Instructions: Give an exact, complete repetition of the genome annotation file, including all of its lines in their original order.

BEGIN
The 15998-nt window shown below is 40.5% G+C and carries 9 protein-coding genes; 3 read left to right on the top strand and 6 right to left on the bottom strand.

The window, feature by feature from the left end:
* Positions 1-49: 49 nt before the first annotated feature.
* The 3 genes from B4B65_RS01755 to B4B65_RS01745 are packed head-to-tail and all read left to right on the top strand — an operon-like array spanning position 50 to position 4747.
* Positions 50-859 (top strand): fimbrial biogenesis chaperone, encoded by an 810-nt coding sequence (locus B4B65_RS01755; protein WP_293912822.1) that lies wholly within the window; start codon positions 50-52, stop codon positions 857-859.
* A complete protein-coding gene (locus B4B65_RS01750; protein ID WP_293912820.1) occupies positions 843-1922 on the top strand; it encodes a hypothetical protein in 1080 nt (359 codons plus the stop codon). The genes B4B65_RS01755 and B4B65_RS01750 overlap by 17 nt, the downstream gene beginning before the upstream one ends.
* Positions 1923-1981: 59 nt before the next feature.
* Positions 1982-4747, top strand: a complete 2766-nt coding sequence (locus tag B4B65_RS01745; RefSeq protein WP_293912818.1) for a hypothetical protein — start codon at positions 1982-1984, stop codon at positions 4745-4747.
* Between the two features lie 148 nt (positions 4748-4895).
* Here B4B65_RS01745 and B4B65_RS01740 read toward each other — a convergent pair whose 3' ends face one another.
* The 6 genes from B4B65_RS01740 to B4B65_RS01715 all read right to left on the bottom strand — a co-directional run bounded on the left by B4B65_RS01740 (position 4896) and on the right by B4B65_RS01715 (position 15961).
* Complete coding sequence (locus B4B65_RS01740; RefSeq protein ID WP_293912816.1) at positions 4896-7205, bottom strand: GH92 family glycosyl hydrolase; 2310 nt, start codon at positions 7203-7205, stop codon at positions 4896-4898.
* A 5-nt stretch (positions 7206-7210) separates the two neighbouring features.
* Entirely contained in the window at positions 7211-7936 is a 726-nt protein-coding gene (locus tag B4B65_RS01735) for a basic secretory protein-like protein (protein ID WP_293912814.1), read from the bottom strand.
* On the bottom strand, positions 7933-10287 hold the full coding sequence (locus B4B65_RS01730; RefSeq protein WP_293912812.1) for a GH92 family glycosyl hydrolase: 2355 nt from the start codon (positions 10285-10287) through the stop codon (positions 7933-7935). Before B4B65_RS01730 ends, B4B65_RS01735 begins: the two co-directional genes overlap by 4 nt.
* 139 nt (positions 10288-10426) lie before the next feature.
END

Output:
The 15998-nt window shown below is 40.5% G+C and carries 9 protein-coding genes; 3 read left to right on the top strand and 6 right to left on the bottom strand.

The window, feature by feature from the left end:
* Positions 1-49: 49 nt before the first annotated feature.
* The 3 genes from B4B65_RS01755 to B4B65_RS01745 are packed head-to-tail and all read left to right on the top strand — an operon-like array spanning position 50 to position 4747.
* Positions 50-859 (top strand): fimbrial biogenesis chaperone, encoded by an 810-nt coding sequence (locus B4B65_RS01755; protein WP_293912822.1) that lies wholly within the window; start codon positions 50-52, stop codon positions 857-859.
* A complete protein-coding gene (locus B4B65_RS01750; protein ID WP_293912820.1) occupies positions 843-1922 on the top strand; it encodes a hypothetical protein in 1080 nt (359 codons plus the stop codon). The genes B4B65_RS01755 and B4B65_RS01750 overlap by 17 nt, the downstream gene beginning before the upstream one ends.
* Positions 1923-1981: 59 nt before the next feature.
* Positions 1982-4747, top strand: a complete 2766-nt coding sequence (locus tag B4B65_RS01745; RefSeq protein WP_293912818.1) for a hypothetical protein — start codon at positions 1982-1984, stop codon at positions 4745-4747.
* Between the two features lie 148 nt (positions 4748-4895).
* Here B4B65_RS01745 and B4B65_RS01740 read toward each other — a convergent pair whose 3' ends face one another.
* The 6 genes from B4B65_RS01740 to B4B65_RS01715 all read right to left on the bottom strand — a co-directional run bounded on the left by B4B65_RS01740 (position 4896) and on the right by B4B65_RS01715 (position 15961).
* Complete coding sequence (locus B4B65_RS01740; RefSeq protein ID WP_293912816.1) at positions 4896-7205, bottom strand: GH92 family glycosyl hydrolase; 2310 nt, start codon at positions 7203-7205, stop codon at positions 4896-4898.
* A 5-nt stretch (positions 7206-7210) separates the two neighbouring features.
* Entirely contained in the window at positions 7211-7936 is a 726-nt protein-coding gene (locus tag B4B65_RS01735) for a basic secretory protein-like protein (protein ID WP_293912814.1), read from the bottom strand.
* On the bottom strand, positions 7933-10287 hold the full coding sequence (locus B4B65_RS01730; RefSeq protein WP_293912812.1) for a GH92 family glycosyl hydrolase: 2355 nt from the start codon (positions 10285-10287) through the stop codon (positions 7933-7935). Before B4B65_RS01730 ends, B4B65_RS01735 begins: the two co-directional genes overlap by 4 nt.
* 139 nt (positions 10288-10426) lie before the next feature.